Saturday, January 19, 2008

Why Kriedler Needs To Go

As if he hasn’t already done enough damage abusing his office and betraying the public trust, State Insurance Commissioner Mike Kreidler is back requesting legislation to restore his ability to regulate individual health insurance rates.

In exchange for a pledge from the four carriers left doing business here to stay in this market, Kriedler’s authority over individual health plans was jerked away by the Legislature in 2000 in a deal meant to salvage the state’s individual health insurance market.

Yet astonishingly, Kriedler recently had the cojones to say, “Eight years have passed since this law took effect. Meanwhile, the carriers are making record profits, and consumers have seen their rates jump an average of 16 percent per year.”

And the point is? Had Kriedler not literally regulated insurers right out of the state, we’d have more competition — which always means lower rates.

Kriedler’s proud of being blatantly anti-business. Endorsing R-67, and acting as its public mouthpiece, supporting a measure with a definite financial impact on the companies he is elected to regulate, wasn’t just a major ethical conflict of interest — it was flat out wrong.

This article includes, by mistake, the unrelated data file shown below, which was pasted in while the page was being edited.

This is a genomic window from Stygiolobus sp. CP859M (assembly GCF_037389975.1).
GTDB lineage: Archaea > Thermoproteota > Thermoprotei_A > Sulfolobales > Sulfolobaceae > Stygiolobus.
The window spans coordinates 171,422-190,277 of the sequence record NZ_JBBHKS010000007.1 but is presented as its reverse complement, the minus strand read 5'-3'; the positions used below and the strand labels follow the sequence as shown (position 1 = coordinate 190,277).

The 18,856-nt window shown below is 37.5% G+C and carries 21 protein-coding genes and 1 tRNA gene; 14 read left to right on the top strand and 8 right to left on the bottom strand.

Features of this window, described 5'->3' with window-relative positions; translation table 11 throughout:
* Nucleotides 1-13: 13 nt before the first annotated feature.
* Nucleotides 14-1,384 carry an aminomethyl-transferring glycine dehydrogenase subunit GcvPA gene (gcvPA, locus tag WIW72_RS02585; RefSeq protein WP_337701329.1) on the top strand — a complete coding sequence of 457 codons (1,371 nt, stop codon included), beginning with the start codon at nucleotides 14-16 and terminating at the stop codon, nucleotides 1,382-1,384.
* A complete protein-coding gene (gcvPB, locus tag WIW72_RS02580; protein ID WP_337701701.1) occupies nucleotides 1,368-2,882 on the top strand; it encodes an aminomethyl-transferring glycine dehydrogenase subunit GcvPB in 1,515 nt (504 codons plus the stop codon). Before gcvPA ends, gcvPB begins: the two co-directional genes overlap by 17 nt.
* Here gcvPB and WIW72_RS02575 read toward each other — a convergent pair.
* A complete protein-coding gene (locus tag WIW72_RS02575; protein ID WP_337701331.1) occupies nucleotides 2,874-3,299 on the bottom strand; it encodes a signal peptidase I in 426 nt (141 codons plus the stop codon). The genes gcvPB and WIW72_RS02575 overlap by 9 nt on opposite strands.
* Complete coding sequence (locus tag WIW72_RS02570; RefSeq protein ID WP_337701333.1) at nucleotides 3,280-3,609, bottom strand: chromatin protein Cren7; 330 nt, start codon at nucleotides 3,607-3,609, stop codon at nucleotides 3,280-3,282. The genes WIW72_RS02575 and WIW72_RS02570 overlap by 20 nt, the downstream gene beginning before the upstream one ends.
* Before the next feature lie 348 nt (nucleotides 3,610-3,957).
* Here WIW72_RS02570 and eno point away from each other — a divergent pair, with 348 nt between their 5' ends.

Another example of his so called “leadership:” Title insurance companies can no longer donate to non-profit community organizations without risking a minimum $10,000 fine. Kriedler went as far as fining one title insurance company for sending flowers to the funeral of one of its clients who passed away. Did he think the client would be unduly influenced to send future business their way from the great beyond, or what?

And let’s not forget the KPS giveaway. Kriedler “sold” KPS — which was profitable and well on the road to full financial recovery — to his former employer, Group Health in a slight-of-hand deal where no real money actually changed hands. Not much of a conflict of interest there, is there?

Kriedler is also real big on abusing the power of his office via the press release process to further inflate his ego. We must receive at least two press releases a week extolling Kriedler's political position on various matters. This was especially blatant during the R-67 campaign.

The bottom line is that its time for a new Insurance Commissioner — one with ethics — and certainly one who understands Economics 101.

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